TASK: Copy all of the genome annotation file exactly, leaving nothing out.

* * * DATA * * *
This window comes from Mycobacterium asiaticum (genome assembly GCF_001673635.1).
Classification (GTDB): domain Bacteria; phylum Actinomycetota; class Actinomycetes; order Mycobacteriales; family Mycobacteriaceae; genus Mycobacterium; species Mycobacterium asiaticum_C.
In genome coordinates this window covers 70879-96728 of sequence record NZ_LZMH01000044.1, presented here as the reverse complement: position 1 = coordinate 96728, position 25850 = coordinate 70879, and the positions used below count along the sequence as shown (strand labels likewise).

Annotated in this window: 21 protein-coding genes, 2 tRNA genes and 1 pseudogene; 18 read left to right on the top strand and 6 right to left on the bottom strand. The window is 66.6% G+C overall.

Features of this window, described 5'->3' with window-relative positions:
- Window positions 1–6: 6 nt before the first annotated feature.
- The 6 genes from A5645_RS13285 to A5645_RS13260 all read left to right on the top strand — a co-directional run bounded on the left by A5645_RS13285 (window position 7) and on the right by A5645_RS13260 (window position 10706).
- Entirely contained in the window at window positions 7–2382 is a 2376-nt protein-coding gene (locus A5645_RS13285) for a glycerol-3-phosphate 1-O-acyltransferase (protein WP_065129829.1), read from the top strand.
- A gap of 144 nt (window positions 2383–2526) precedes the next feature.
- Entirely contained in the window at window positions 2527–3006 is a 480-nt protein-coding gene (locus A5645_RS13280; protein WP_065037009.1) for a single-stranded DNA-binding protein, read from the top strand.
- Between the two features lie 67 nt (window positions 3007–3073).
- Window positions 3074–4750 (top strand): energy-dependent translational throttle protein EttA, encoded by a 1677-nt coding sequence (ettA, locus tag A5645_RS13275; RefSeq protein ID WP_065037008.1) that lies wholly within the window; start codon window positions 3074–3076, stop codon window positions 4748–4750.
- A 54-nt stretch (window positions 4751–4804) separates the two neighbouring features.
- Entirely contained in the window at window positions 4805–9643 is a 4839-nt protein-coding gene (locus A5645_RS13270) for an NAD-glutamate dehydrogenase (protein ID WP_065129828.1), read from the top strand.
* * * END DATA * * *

This window comes from Mycobacterium asiaticum (genome assembly GCF_001673635.1).
Classification (GTDB): domain Bacteria; phylum Actinomycetota; class Actinomycetes; order Mycobacteriales; family Mycobacteriaceae; genus Mycobacterium; species Mycobacterium asiaticum_C.
In genome coordinates this window covers 70879-96728 of sequence record NZ_LZMH01000044.1, presented here as the reverse complement: position 1 = coordinate 96728, position 25850 = coordinate 70879, and the positions used below count along the sequence as shown (strand labels likewise).

Annotated in this window: 21 protein-coding genes, 2 tRNA genes and 1 pseudogene; 18 read left to right on the top strand and 6 right to left on the bottom strand. The window is 66.6% G+C overall.

Features of this window, described 5'->3' with window-relative positions:
- Window positions 1–6: 6 nt before the first annotated feature.
- The 6 genes from A5645_RS13285 to A5645_RS13260 all read left to right on the top strand — a co-directional run bounded on the left by A5645_RS13285 (window position 7) and on the right by A5645_RS13260 (window position 10706).
- Entirely contained in the window at window positions 7–2382 is a 2376-nt protein-coding gene (locus A5645_RS13285) for a glycerol-3-phosphate 1-O-acyltransferase (protein WP_065129829.1), read from the top strand.
- A gap of 144 nt (window positions 2383–2526) precedes the next feature.
- Entirely contained in the window at window positions 2527–3006 is a 480-nt protein-coding gene (locus A5645_RS13280; protein WP_065037009.1) for a single-stranded DNA-binding protein, read from the top strand.
- Between the two features lie 67 nt (window positions 3007–3073).
- Window positions 3074–4750 (top strand): energy-dependent translational throttle protein EttA, encoded by a 1677-nt coding sequence (ettA, locus tag A5645_RS13275; RefSeq protein ID WP_065037008.1) that lies wholly within the window; start codon window positions 3074–3076, stop codon window positions 4748–4750.
- A 54-nt stretch (window positions 4751–4804) separates the two neighbouring features.
- Entirely contained in the window at window positions 4805–9643 is a 4839-nt protein-coding gene (locus A5645_RS13270) for an NAD-glutamate dehydrogenase (protein ID WP_065129828.1), read from the top strand.